The second festival I covered this year was about a month after Download and it was the much talked about Oxegen. This year’s bill was the best ever-specky indie kids could get their kicks from the likes of Blur and Yeah Yeah Yeahs, goths had Nick Cave and Nine Inch Nails, pop kids had Katy Perry and Lady GaGa, rockers had Therapy? and Eagles of Death Metal and dance heads had their own tent. We camped out as usual this year BECAUSE I AM HARDCORE (not in the “I’m hardcore/I’m a Straight Edge wanker” way-in a comedy way of course) and the weather was probably the worst I’ve ever experienced. Still, the music was great and thanks to the Hot Press people being so understanding, I didn’t have to review Kings of Leon so I could watch Nick Cave and the Bad Seeds instead. Result!

Day one consisted of travelling down, getting drenched, interviewing Duke Special on camera then meeting Brody Dalle, catching up with the Therapy? boys, drinking some beer and spotting Udo from Accept (http://www.therapyquestionmark.co.uk/biography/diary/read.php?diaryid=272). What he was doing there I’ll never know, but he seemed to get my phone number outta somewhere. Hmmmm…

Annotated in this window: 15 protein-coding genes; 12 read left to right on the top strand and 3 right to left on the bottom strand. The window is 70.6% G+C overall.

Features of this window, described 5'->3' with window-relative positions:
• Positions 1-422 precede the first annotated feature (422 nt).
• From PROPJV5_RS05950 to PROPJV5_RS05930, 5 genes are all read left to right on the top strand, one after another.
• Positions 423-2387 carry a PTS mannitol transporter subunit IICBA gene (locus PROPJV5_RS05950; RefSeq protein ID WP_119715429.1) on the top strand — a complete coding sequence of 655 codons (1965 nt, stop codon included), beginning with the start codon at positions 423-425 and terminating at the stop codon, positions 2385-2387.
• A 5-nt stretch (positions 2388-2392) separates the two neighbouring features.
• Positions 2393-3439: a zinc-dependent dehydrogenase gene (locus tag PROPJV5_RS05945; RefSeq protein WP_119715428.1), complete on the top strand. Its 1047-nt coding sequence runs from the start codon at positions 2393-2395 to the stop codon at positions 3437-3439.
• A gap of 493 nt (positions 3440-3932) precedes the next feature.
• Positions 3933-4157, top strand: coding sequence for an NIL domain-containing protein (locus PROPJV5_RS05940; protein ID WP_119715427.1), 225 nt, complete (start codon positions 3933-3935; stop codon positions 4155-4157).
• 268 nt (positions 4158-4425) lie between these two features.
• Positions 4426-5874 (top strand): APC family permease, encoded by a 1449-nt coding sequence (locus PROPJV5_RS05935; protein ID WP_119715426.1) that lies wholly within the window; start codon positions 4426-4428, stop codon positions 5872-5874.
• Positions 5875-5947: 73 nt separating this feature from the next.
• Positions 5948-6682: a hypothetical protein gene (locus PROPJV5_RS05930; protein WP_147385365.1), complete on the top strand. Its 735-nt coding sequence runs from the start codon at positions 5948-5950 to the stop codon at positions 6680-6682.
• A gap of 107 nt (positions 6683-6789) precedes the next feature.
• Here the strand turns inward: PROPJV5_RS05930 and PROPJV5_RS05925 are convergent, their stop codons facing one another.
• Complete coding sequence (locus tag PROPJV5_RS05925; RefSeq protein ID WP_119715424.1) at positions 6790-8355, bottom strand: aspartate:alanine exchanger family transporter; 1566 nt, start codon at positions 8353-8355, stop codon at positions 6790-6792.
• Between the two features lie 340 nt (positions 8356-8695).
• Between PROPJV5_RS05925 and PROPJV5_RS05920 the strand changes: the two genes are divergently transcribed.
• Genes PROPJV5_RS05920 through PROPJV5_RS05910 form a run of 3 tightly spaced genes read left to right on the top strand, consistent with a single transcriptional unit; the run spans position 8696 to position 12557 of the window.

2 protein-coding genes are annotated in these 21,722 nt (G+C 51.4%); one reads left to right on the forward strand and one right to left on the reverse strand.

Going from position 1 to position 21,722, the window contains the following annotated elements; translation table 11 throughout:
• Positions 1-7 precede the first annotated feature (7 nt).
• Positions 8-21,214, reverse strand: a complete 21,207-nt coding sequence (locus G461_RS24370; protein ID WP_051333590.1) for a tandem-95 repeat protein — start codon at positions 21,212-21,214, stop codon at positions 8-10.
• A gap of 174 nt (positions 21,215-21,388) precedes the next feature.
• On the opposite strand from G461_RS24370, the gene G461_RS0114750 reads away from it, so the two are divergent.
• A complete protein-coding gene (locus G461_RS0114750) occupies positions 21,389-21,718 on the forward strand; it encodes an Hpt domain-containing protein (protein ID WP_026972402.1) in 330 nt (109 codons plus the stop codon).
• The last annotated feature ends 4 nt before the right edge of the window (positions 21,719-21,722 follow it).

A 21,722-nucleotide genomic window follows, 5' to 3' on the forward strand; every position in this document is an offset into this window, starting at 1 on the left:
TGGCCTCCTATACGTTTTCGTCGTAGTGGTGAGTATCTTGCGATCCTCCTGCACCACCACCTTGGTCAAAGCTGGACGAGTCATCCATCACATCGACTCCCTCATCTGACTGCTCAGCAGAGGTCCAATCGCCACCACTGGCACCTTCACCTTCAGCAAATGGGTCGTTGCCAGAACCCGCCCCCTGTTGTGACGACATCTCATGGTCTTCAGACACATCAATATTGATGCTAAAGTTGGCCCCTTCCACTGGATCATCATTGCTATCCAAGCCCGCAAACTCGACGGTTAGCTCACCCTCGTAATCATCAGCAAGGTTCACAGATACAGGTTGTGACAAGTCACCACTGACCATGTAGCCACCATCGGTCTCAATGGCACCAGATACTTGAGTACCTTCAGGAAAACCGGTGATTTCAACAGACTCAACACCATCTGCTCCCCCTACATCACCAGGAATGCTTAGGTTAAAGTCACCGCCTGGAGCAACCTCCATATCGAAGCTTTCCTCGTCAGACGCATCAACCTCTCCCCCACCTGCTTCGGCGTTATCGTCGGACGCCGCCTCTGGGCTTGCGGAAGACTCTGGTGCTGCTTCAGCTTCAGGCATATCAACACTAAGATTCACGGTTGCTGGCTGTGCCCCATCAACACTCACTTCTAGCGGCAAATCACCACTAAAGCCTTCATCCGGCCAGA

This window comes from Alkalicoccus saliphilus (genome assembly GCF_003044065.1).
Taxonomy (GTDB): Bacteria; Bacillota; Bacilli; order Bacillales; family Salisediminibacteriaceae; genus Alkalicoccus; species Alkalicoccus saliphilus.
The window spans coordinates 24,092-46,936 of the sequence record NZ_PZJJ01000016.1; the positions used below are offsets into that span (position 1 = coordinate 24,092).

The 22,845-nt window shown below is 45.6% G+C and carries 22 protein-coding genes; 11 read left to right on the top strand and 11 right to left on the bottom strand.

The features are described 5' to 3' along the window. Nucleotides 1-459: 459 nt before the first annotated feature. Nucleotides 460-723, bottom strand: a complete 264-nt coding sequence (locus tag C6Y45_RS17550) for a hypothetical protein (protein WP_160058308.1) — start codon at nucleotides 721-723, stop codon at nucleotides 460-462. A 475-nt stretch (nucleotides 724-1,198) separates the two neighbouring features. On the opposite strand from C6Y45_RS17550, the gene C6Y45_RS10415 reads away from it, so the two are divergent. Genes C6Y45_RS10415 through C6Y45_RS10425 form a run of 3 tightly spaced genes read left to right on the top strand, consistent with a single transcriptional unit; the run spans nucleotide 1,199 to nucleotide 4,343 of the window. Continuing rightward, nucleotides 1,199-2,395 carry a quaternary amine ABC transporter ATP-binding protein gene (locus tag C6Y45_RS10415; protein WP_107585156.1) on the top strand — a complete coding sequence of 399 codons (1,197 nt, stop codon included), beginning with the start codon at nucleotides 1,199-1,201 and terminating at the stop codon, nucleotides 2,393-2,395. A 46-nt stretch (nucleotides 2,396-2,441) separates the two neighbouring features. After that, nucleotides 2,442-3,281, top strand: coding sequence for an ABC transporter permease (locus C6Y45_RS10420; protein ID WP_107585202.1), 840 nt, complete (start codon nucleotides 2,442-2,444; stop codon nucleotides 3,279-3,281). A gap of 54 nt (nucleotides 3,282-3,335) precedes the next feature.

Day two was a total washout. After Yeah Yeah Yeahs I thought I was a goner (probably should’ve followed Carrie’s lead by getting hammered on wine) but it cleared up nicely for old Nick who put on the show of his life. Day three saw us leave after Katy Perry (who was amazing) but not before torrrential rain soaked us so badly my phone drowned in my pocket. Still, the GaGa and Katy more than made up for it.

Anyway, I covered day two for Hot Press, and here’s the reprint that I lovingly typed up while caked in mud.

Oxegen Day Two (July 11)

Kicking things off bright and early, New Jersey blue collar punks the Gaslight Anthem arrive onstage 20minutes late and grinning like seven year olds who just won a year’s supply of sweets. Currently the subject of many a bro-mance (ahem) singer Brian Fallon is a charming devil and his band play cuts culled from their second record The ’59 Sound. It’s safe to say that the boys are on a total Tom Petty/Bruce Springsteen trip (in fact they even cover ‘American Girl’ as a homage) but their honesty and warmth make songs like ‘Great Expectations,’ ‘Old White Lincoln’ and the title track sound enormous.